More dynamic role for IT department in the future – study

ACCORDING to a study by ManageEngine, the enterprise IT management division of Zoho Corporation, the IT department is no longer just about networks and hardware. Eight out of 10 respondents, or 82 per cent, think that it will have a bigger role in defining business strategy over the next five years.

An independent research firm, Vanson Bourne, was hired to conduct the study, which involved interviewing 150 IT decision-makers (ITDMs) and business decision-makers (BDMs) from various Malaysian organisations about issues like the use of IT, artificial intelligence, sustainability, and cybersecurity.

In a closed media briefing, APAC’s vice president and general manager Gibu Mathew presented the findings of the study, which also examined in depth the evolving role of IT in the digitally transformed ecosystem.

He said, the study highlighted key dimensions requiring immediate attention from decision-makers along with the challenges that will arise from the redefined role of IT.

More than eight in 10 or 82 per cent believe that IT will play a significant role in determining business strategy. This percentage is significantly higher than the global average (65 per cent).

Explaining further, Mathew said, the finding suggests that Malaysian ITDMs are optimistic about IT’s dominance.


According to Mathew’s presentation of the research results, the majority of decision makers believe that the IT department is responsible for protecting the organisation from cyberattacks. Only 26 per cent of respondents said that outside security experts should be in charge of protecting their companies from cyberattacks, suggesting that internal IT departments should be held accountable.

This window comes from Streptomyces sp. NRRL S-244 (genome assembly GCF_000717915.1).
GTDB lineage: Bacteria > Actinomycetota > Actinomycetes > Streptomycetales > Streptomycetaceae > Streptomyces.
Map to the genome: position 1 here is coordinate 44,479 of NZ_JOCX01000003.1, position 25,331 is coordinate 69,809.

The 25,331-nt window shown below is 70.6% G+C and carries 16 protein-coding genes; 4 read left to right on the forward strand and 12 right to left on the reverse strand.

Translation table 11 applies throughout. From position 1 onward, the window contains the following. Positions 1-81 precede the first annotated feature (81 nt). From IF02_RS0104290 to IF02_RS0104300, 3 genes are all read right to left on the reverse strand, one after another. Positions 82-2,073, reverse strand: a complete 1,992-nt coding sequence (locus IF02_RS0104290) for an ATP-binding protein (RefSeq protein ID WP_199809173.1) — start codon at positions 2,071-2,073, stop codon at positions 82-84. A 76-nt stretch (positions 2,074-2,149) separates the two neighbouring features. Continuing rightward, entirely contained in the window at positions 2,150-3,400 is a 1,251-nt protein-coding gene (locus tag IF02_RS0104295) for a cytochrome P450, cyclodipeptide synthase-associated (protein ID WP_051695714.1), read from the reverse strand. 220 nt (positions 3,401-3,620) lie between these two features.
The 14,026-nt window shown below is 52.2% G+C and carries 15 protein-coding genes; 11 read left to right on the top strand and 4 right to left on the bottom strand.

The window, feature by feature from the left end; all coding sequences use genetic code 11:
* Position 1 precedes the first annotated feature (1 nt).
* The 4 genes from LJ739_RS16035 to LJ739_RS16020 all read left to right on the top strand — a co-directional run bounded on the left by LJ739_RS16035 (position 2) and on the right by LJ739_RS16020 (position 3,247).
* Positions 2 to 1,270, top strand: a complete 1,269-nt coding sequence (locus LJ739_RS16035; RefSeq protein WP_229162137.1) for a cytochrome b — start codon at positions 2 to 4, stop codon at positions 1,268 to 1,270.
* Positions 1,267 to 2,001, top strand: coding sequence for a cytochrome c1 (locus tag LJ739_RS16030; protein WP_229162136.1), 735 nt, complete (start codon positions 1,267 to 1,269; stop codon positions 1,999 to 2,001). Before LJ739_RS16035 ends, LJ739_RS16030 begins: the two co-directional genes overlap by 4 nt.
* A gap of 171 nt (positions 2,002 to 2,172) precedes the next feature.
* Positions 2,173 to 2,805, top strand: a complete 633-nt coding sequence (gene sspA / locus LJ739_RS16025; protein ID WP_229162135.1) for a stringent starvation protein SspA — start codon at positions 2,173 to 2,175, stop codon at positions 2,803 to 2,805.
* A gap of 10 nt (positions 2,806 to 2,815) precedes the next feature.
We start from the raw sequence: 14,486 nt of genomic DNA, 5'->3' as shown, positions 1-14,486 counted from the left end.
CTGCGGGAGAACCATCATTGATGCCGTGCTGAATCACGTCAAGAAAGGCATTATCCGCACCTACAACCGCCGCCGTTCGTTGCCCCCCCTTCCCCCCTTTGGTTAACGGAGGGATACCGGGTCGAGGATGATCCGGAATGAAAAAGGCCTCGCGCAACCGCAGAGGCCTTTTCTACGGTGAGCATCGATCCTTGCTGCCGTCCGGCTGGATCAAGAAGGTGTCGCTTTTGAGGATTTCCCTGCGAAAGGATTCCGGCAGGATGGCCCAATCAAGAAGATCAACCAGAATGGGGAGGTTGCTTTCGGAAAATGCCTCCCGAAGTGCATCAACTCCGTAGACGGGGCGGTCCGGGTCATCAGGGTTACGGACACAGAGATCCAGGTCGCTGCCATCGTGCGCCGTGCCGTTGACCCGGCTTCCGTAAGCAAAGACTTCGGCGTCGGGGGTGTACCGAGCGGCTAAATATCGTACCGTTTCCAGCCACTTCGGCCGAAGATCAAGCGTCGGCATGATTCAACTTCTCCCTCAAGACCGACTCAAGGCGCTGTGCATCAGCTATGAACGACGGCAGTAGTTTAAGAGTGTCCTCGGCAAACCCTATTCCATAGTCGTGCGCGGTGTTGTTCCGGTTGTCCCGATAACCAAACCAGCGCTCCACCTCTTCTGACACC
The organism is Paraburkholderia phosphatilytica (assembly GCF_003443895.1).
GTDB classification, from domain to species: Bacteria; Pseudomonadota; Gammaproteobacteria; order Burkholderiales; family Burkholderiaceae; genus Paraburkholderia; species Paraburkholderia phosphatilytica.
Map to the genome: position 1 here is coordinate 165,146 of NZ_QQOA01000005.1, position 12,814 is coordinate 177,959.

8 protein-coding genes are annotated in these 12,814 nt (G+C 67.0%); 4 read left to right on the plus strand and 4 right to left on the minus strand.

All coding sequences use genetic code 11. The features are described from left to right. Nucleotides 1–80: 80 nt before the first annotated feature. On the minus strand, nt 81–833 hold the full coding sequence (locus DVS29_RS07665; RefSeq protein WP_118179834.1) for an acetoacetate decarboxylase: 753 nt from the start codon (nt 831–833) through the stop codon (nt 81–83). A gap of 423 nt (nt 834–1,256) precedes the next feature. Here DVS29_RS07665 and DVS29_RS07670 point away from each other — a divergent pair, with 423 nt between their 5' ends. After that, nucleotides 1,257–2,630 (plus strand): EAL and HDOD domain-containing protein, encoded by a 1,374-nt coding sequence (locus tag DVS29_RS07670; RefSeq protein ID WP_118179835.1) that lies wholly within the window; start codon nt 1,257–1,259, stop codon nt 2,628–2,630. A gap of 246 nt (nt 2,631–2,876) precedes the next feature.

Despite the involvement of IT in decision-making and the expectation that IT should prevent cyberattacks, only a quarter of BDMs believe IT has complete authority to prevent decisions based on technical and security concerns, according to the study “IT at work: 2022 and beyond”.

However, Malaysia is the only country in the region where a chief IT officer is more likely to be in charge of security (62 per cent) than IT and security teams (54 per cent).

Because of the increasing focus on generating digital value, IT professionals are expected to be creative problem solvers, according to 83 per cent of respondents. Furthermore, 54 per cent of ITDMs agreed that IT must support other departments so they can be proactive and creative.

“Technological innovation powered by agility, expertise and strong vision can unlock the true potential of the IT departments and can facilitate the path to innovation and transformation. The real impact will be visible through a cultural shift that promotes technological understanding, collaboration and engagement,” said Mathew.

Other findings include that, on average, almost all (98 per cent) BDMs have invested in AI and ML for more than one use case. Unsurprisingly, automation is one of the most frequently reported topics (60 per cent) but a similar percentage (61 per cent) also mentions using AI to thwart cyberattacks.


Sharing further, Mathew said key stakeholders will be able to use the report to consciously and thoroughly reimagine an organisation where IT is at the heart of every strategic initiative.

He said, the majority of ITDMs (75 per cent) claim that their companies have successfully decentralised their IT structures, and the vast majority of the remaining respondents are currently making attempts to do the same. Fifty-four per cent believe this decision will give more opportunity for IT to influence C-level decisions; 49 per cent believe the significance of IT’s role in the business will become more recognised or acknowledged; and there will be professional growth through upskilling (46 per cent) as a result.

Aside from decentralisation, 85 per cent of respondents said the IT department is most likely to be creating applications; however, nearly two-thirds (64 per cent) agree that their organisation “encourages non-IT employees to develop their own applications using low/no code platforms” as part of upskilling efforts.

When asked about the future of ITDMs roles, Mathew stated that the ability to learn new skills will most likely be important in the next five years, with nearly 45 per cent desiring more collaboration with teams across the business.


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